I wrote a lot during London 2012 Olympics about, er, the Olympics, but did not completely lose track of everything else. In this article I want to turn my curiosity to the turning of Curiosity on Mars…
NASA released a photo at a press conference of the rover making its’ first movements.
It’s a fairly simple image, but let’s think about it for a moment – that rover is not being controlled at the end of the road, or the other side of the country, or even the other side of the world – it’s on Mars!
The scientists are jumping up and down with unbridled joy at how it’s all going so far (it always makes me smile to see scientists when they are at that end of the happy scale!)
Even getting a successful landing on Mars is a feat to be marvelled at, but to then be able to send controls to the craft almost beggars belief at the science involved.
Think of all the failures that have led to this success, because science is all about failure! Someone comes up with a theory, and then other scientists set out to prove it is wrong.
If they do indeed prove it is wrong, then the theory moves forwards to other options, but when it can’t be proved wrong, then that’s a scientific breakthrough.
I read a quote recently from the astrophysicist Neil deGrasse Tyson, who said “the good thing about science is that it’s true whether or not you believe it.”
There could be an argument put against that, because science is proved and tested based on fundamental beliefs which have been shifted in the past, and may be again, but the premise does have logic behind it – if you can repeatedly prove a theory in a controlled environment, then it’s true.
When I grew up (and remember I was only 3 when man first landed on the moon), I used to dream that Mars was made of chocolate. Even when I was watching the press conference and heard the scientists talk of layers they saw in rocks, I was thinking to myself ‘could it be chocolate?’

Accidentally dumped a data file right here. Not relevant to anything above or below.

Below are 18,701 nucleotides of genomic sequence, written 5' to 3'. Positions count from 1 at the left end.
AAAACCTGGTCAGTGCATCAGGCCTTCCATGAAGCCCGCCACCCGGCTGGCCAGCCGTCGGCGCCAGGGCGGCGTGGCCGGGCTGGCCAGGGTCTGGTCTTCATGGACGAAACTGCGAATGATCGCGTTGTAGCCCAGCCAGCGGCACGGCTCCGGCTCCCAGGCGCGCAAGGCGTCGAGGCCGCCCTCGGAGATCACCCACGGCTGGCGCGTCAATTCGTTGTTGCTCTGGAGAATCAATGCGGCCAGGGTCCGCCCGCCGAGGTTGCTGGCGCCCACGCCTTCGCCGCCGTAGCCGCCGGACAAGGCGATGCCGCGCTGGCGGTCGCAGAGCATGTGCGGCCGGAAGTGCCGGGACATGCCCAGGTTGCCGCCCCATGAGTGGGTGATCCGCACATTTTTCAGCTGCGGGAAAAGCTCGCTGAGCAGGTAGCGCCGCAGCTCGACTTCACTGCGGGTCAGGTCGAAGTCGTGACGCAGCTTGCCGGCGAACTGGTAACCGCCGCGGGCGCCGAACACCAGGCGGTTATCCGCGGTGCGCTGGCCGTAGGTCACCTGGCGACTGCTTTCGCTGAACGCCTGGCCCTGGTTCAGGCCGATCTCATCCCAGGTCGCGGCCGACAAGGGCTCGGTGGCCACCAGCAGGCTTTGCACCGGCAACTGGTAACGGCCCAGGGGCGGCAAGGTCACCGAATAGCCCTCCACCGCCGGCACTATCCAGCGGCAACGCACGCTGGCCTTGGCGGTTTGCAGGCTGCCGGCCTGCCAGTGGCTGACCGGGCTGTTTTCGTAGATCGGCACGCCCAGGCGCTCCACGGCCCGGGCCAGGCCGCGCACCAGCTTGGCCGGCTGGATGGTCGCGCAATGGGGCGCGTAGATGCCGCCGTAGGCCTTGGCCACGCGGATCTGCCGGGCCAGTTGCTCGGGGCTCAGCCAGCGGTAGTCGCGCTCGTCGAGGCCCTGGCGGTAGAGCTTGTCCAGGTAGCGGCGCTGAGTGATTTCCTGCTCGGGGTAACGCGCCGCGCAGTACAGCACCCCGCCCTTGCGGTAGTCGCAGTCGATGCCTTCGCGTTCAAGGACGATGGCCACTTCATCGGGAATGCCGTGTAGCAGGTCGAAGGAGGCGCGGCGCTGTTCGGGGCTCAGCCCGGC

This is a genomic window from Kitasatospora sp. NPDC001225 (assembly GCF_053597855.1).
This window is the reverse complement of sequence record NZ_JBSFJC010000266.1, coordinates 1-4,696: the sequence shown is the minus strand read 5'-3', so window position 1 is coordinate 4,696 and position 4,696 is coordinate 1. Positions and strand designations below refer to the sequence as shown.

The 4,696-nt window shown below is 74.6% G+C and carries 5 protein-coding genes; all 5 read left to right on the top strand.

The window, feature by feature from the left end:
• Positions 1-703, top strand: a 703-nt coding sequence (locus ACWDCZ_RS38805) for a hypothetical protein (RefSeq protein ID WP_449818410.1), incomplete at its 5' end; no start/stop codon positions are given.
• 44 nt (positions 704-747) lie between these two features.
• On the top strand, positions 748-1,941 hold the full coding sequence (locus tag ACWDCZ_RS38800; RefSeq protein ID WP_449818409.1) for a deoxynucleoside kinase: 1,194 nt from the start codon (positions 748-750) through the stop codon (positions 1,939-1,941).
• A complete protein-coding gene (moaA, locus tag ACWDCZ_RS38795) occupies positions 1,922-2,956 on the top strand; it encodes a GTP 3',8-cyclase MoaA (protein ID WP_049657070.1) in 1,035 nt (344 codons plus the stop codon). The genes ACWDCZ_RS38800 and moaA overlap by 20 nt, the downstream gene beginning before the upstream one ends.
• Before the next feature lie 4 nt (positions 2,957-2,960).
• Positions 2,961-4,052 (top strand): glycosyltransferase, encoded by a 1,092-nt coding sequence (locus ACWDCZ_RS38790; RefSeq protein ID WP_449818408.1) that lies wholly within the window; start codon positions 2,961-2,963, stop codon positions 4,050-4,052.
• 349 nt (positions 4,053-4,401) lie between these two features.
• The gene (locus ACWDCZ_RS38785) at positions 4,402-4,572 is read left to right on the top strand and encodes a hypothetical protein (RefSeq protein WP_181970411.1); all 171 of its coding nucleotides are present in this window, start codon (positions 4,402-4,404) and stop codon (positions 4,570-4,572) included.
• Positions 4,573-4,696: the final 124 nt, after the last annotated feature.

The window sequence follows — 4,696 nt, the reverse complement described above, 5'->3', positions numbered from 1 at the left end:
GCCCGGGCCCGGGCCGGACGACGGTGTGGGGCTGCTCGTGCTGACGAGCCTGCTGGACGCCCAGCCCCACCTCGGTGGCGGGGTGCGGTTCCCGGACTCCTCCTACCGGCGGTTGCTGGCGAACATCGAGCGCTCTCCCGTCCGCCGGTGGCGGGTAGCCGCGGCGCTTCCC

The mission is still at an early stage, things could go wrong. The signal with Curiosity could be lost in an instant and that would be that, back to the drawing board, but so far all those hours over all those years at various drawing boards seem to be bearing fruit.
I love the fact that scientists, all over the world, are following their passion to break new ground, to push ever forwards. I often write that most goals you can think of have already been achieved by others, so you don’t have to be this ground breaking and it’s a point well worth revisiting today.
Look again at the first movements of Curiosity on Mars. They may not discover chocolate, although I’m still holding out hope. Think though, of the sheer scale of difficulty involved in that project, and ask yourself if it makes your own goal seem that bit easier to achieve?
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‘Till Next Time,
Health & happiness,
P.S. You can grab my motivational book dirt cheap on kindle ‘Transform Your Life in 21 Days!’